Ugh, don’t get me started on “emergency” texts.

      Good for you! Hanging up your consultant cap and concentrating on your own work sounds like a great move, as long as you can afford it. 🙂

      • I would think you could just pull the plug. I think it was a long time since land lines were hard wired in. Maybe just leave the answering machine in with the vol off (and buried three rooms away)?

        • Eric, if I pulled the plug, I don’t think people would reach my voicemail. Would they? Hmm, need to look into that. Burying it in the backyard with a bullet to its head sounds better, but my husband might veto that idea. 😉

          • Let us know what you find out. Should be easy to experiment. There was a discussion (here or SinC?) about needing land-line for 9-1-1. Other than that, I don’t see point in having a land-line these days if you also have a cell phone.

  8. Interesting post, Sue. You present a writer’s life as a pretty bleak and dreary one. A number of your truths are, to me, avoidable things that we allow. Or don’t allow.

    My wife and I both work out of the house, and we often choose to break for lunch together, or to wander out on a shopping trip in the middle of the day. I do most of the grocery shopping and cooking, but that’s my choice. That said, we’ve developed a hard rule: If my office door is closed, I’m in cloister mode, not to be disturbed.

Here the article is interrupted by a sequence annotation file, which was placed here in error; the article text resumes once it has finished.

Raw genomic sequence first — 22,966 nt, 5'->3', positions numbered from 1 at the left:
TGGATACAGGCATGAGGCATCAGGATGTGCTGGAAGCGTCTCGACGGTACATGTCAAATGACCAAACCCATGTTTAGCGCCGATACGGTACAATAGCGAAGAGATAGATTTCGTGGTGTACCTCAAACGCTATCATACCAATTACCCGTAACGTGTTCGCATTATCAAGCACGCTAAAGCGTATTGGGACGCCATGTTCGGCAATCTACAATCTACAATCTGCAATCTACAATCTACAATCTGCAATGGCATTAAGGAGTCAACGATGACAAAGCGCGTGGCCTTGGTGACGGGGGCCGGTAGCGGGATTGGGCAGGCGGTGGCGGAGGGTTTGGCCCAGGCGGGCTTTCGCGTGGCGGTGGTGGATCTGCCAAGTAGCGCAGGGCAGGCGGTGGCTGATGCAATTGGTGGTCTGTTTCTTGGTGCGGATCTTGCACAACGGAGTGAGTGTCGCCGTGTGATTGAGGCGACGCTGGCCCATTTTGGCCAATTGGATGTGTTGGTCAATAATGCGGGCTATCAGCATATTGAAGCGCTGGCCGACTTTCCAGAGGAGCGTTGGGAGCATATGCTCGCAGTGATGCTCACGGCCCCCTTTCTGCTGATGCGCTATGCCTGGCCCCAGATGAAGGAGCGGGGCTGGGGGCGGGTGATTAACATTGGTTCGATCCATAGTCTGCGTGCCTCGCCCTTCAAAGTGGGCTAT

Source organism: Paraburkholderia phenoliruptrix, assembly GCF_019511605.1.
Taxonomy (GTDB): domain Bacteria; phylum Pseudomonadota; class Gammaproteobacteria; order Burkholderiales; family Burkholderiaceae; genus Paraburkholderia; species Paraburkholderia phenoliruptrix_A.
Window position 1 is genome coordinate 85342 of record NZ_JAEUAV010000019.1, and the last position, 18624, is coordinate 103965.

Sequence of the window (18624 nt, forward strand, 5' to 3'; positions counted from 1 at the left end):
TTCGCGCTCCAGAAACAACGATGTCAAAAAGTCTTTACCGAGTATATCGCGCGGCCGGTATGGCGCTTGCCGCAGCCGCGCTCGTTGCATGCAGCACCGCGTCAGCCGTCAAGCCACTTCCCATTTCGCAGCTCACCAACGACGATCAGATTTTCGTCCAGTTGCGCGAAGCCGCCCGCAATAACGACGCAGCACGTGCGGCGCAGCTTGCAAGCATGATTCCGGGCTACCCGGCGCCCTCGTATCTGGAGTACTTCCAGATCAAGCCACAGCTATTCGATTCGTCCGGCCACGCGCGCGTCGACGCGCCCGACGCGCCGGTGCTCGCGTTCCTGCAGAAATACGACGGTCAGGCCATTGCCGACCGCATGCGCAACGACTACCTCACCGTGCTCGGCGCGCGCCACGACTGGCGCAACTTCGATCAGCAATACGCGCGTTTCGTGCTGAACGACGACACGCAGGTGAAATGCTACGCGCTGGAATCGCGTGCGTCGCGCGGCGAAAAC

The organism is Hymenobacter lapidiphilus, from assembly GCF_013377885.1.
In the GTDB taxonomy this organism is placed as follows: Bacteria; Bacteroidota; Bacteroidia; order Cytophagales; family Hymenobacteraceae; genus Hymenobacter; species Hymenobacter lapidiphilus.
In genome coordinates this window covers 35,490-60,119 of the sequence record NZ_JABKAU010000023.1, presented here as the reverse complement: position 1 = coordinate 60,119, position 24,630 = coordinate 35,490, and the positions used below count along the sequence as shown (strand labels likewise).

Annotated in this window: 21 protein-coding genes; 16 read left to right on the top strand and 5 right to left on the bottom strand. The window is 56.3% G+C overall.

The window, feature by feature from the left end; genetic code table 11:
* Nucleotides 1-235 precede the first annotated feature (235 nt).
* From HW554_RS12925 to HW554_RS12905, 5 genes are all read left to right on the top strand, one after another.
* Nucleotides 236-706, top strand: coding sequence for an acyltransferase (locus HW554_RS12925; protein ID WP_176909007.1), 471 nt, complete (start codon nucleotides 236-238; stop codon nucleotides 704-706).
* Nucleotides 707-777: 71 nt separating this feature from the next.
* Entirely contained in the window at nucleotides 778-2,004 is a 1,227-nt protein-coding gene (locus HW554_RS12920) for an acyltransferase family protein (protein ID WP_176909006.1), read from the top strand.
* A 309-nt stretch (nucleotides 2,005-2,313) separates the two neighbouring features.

I rarely answer the phone during the day–never, if I’m in The Zone. I make exceptions for my wife, my son, my editor and my agents, whose calls I always answer. Family always comes first. Always.

    I’m a Type-A extrovert. ENTP on the Myers-Briggs scale. I don’t get enough lunch offers to turn any down, but at least once a month I try to get out and see a matinee movie with my buddy from high school and college. I take time to go to the shooting range and poke holes in targets. I love promoting my books and speaking to groups. I have YouTube channel that needs to be tended, I contribute here to TKZ, and I poke around on Facebook because I have to.

    I’m the president of John Gilstrap, Inc. I am the creative group and the marketing department and the consumer relations department. It’s a full-time job, but it’s *just* my job, it is not my life. It’s the best job in the world, but I don’t let it consume me.

    • Wow. Really, John? I didn’t mean to portray a writer’s life as bleak and dreary. That’s not at all how I feel about it. I love my job. I also didn’t mean to insinuate that writers needed to give up their lives. In fact, we have a fun day planned for Friday and on Saturday, the grandkids are coming for a visit … but I’ll be at the keyboard all day Sunday to make up for the lost time, and that’s cool with me.